by Natsume Soseki
translated by Jay Rubin
One of the issues that’s been plaguing me ever since I started this series a year and a half ago is the lack of international representation. All bar one of the Penguin Classics that I’ve bought come west of the Caucasus, which makes for an appalling record (and as of today, my library of Penguins reaches some 52 titles — all in good time, dear reader).
This isn’t because of any racism on the part of Penguin, who is in my eyes immaculate and can do no wrong. It’s because not a lot of the general readership really know or care about literature about that front, and as Penguin prides itself on its accessibility, the quality of work on that front is a little slipshod. I recently picked up the Penguin translation of Shen Fu’s “Six Records of a Floating Life” and dear God, the translation was so clunky that I had to resist the urge to report the bookshop for selling such an abomination.
Which is a pity, because common sense tells us novels from places that are not Europe are just as powerful in detailing the human experience. When one reads Sanshiro, one feels as if Natsume Soseki is not merely talking about the problems of a 23-year-old provincial lad trying to work his way through Tokyo. Consider this passage where Sanshiro arrives in Tokyo for the first time, and steps out onto the street to be greeted by the roar of traffic and city life.
Sanshiro was utterly startled. His education could no more prevent this shock than might some store-bought remedy. He felt a large portion of his self-confidence simply disappear, and it made him miserable. If this violent activity was what they called the real world, then his life up to now had been nowhere in touch with it.
Thought experiment: remove the name “Sanshiro”, and substitute any average name in. Just one simple action, but then the Japanese backdrop disappears, the early 20th-century temporal setting slips away. It becomes less of the story of one particular Japanese boy, and more like the average crisis of anyone who’s been thrust into a new environment. (That said, it’s probably introverts who lack self-confidence who’ll feel this the most.) Sanshiro the novel is commonly thought of as a coming-of-age story, and reading the novel, you kind of feel like it’s not just the title character going through life. It might as well be you in the story. Tokyo might be the capital of Japan, but it also has some stunningly transnational experiences on offer.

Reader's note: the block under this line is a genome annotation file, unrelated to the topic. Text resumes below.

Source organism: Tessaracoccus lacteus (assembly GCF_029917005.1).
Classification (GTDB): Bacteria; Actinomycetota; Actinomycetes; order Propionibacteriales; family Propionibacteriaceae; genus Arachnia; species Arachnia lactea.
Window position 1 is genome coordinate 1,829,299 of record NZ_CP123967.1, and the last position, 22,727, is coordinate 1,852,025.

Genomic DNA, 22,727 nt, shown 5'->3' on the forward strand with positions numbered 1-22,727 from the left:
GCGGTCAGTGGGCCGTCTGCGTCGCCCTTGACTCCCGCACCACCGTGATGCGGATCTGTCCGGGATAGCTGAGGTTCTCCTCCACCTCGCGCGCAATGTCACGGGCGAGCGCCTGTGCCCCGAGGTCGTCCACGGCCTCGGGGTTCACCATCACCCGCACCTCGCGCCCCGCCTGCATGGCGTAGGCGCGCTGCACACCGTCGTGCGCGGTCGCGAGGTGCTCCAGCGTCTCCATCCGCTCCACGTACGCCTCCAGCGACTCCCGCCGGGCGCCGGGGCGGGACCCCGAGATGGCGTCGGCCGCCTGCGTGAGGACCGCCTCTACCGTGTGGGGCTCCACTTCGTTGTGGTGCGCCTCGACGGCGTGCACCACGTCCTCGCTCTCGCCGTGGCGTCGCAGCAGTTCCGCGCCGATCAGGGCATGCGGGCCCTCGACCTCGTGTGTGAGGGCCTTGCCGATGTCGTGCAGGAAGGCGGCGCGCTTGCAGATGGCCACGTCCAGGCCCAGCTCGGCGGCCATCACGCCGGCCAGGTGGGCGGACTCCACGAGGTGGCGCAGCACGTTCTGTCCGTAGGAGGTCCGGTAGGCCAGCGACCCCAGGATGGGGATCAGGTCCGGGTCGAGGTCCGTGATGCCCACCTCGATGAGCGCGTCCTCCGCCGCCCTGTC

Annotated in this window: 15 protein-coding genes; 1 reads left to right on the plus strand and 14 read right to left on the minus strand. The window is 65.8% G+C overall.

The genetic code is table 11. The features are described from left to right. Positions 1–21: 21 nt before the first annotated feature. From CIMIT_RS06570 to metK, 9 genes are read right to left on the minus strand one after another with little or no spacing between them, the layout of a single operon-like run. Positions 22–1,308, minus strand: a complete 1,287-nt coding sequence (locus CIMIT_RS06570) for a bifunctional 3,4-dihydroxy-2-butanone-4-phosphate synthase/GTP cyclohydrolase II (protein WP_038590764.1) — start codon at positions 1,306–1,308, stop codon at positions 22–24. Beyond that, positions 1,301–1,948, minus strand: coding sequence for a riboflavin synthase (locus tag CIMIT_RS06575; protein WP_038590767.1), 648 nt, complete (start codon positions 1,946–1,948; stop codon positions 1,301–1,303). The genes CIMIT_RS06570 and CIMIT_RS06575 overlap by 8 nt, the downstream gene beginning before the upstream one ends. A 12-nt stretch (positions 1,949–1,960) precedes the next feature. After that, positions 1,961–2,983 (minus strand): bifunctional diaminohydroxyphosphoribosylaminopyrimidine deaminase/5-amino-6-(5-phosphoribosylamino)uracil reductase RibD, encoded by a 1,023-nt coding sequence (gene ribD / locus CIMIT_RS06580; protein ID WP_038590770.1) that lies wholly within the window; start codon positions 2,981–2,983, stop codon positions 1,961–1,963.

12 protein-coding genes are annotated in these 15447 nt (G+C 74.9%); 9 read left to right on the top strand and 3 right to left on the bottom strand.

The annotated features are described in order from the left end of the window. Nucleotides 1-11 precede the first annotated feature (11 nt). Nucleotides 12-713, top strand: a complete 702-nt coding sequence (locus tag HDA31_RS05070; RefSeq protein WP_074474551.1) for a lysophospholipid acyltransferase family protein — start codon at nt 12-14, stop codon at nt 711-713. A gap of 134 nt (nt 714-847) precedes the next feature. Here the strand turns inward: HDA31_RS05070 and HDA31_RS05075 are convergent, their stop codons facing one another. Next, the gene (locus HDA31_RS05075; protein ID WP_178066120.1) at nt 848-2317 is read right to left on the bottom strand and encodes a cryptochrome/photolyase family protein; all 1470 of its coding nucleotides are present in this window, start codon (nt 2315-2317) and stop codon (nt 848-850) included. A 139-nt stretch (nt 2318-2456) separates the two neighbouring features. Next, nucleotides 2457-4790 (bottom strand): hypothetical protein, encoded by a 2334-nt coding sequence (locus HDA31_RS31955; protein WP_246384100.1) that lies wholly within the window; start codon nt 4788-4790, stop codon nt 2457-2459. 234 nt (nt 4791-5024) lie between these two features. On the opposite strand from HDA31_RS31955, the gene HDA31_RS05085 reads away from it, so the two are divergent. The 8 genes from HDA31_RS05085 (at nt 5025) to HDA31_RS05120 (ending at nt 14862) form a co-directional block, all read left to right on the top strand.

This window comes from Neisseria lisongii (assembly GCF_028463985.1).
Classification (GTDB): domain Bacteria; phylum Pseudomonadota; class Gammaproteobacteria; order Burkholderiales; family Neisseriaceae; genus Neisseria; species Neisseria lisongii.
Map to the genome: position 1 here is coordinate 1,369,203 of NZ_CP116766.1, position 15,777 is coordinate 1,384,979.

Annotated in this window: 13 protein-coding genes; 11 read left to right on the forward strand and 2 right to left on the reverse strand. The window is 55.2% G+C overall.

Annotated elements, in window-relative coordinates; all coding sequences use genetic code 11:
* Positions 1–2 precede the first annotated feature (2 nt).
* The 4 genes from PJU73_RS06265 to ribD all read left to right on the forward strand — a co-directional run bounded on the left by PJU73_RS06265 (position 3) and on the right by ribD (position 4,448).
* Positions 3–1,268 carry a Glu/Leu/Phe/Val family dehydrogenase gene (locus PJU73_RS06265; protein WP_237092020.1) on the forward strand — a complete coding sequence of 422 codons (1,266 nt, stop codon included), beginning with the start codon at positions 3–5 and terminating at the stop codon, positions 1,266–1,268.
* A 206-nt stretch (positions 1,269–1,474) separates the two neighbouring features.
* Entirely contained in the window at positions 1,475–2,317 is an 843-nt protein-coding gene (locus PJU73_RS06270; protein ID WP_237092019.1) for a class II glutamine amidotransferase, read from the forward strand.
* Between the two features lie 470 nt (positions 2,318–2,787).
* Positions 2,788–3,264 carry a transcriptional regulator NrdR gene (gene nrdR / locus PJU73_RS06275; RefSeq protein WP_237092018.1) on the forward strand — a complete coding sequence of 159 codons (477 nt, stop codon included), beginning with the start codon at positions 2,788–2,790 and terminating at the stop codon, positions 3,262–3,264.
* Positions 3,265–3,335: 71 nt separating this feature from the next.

Of course, this is not to say that Tokyo gets the cosmopolitan treatment in the novel: it does not lose all sense of its identity and become a bland and blinding city of soulless neon-lit billboards. For one thing, that description applies to Shanghai. More importantly, though, we can still recognize Japan in the novel: it’s not just because Natsume has given us tastes of what we would know to be elements of Japanese culture — the kimonos, the Japanese gardens, and perhaps the crippling fear of uncertainty too. It’s also because we keep on being reminded of the debate on Japanese identity through the arguments taking place around Sanshiro.
In an age where identity seems to be of the utmost importance, it seems incredible that there could’ve been a prior era where people took their identity even more seriously than us, but Japan circa-1900 was that kind of place, apparently. And Natsume Soseki was one of those people who were caught in the rush of internationalization that Japan found itself in after the Perry Expedition forced open its gates: he was educated in London as Japan’s first native scholar in English literature, and his two years there must have been a lot like Sanshiro’s. He’d later call it “the most unpleasant years of my life”, which might be more due to his being an absolute introvert than any problems relating to that place. (I am one of those strange people who do not see London as an absolute hellhole.)
In any case, he was aware that he stood at a crossroads, one where Japan’s might and international outlook was clashing very, VERY hard with the deeply conservative values of the past. He didn’t like what he saw, of course — the deeply cynical Professor Hirota, who eats peaches on the train to Tokyo (HOW DARE HE) and gives us the memorable line “Japan is going to perish”, is apparently based on him — and listening to him talk, it does sound like it. Here is Sanshiro’s reaction upon reading best friend Yojiro’s essay in support of the Professor: